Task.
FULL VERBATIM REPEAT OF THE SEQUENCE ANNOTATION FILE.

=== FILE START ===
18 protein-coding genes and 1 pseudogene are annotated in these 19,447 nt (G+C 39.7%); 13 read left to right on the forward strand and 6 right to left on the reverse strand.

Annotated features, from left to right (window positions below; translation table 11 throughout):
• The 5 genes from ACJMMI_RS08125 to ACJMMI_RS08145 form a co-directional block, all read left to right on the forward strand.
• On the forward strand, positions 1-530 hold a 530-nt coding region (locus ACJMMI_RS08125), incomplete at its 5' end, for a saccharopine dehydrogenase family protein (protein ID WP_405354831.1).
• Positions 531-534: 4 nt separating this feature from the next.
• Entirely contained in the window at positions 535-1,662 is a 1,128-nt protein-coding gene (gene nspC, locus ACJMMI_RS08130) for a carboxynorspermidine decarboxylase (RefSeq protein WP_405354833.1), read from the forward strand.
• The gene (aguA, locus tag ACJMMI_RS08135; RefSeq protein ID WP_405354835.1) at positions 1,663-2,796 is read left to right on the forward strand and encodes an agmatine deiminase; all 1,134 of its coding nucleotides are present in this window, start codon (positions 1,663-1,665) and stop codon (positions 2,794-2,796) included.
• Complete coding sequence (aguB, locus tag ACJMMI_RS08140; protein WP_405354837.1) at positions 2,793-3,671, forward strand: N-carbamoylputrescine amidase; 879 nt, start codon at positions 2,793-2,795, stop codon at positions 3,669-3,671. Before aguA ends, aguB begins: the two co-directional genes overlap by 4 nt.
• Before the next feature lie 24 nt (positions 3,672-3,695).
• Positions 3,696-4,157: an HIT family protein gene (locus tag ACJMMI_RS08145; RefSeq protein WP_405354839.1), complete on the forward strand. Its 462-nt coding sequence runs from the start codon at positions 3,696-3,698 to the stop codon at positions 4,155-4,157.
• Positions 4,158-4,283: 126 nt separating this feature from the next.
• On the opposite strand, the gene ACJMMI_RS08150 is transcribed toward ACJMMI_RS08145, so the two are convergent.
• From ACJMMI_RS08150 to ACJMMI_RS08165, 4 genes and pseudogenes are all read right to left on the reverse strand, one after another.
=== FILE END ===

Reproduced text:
18 protein-coding genes and 1 pseudogene are annotated in these 19,447 nt (G+C 39.7%); 13 read left to right on the forward strand and 6 right to left on the reverse strand.

Annotated features, from left to right (window positions below; translation table 11 throughout):
• The 5 genes from ACJMMI_RS08125 to ACJMMI_RS08145 form a co-directional block, all read left to right on the forward strand.
• On the forward strand, positions 1-530 hold a 530-nt coding region (locus ACJMMI_RS08125), incomplete at its 5' end, for a saccharopine dehydrogenase family protein (protein ID WP_405354831.1).
• Positions 531-534: 4 nt separating this feature from the next.
• Entirely contained in the window at positions 535-1,662 is a 1,128-nt protein-coding gene (gene nspC, locus ACJMMI_RS08130) for a carboxynorspermidine decarboxylase (RefSeq protein WP_405354833.1), read from the forward strand.
• The gene (aguA, locus tag ACJMMI_RS08135; RefSeq protein ID WP_405354835.1) at positions 1,663-2,796 is read left to right on the forward strand and encodes an agmatine deiminase; all 1,134 of its coding nucleotides are present in this window, start codon (positions 1,663-1,665) and stop codon (positions 2,794-2,796) included.
• Complete coding sequence (aguB, locus tag ACJMMI_RS08140; protein WP_405354837.1) at positions 2,793-3,671, forward strand: N-carbamoylputrescine amidase; 879 nt, start codon at positions 2,793-2,795, stop codon at positions 3,669-3,671. Before aguA ends, aguB begins: the two co-directional genes overlap by 4 nt.
• Before the next feature lie 24 nt (positions 3,672-3,695).
• Positions 3,696-4,157: an HIT family protein gene (locus tag ACJMMI_RS08145; RefSeq protein WP_405354839.1), complete on the forward strand. Its 462-nt coding sequence runs from the start codon at positions 3,696-3,698 to the stop codon at positions 4,155-4,157.
• Positions 4,158-4,283: 126 nt separating this feature from the next.
• On the opposite strand, the gene ACJMMI_RS08150 is transcribed toward ACJMMI_RS08145, so the two are convergent.
• From ACJMMI_RS08150 to ACJMMI_RS08165, 4 genes and pseudogenes are all read right to left on the reverse strand, one after another.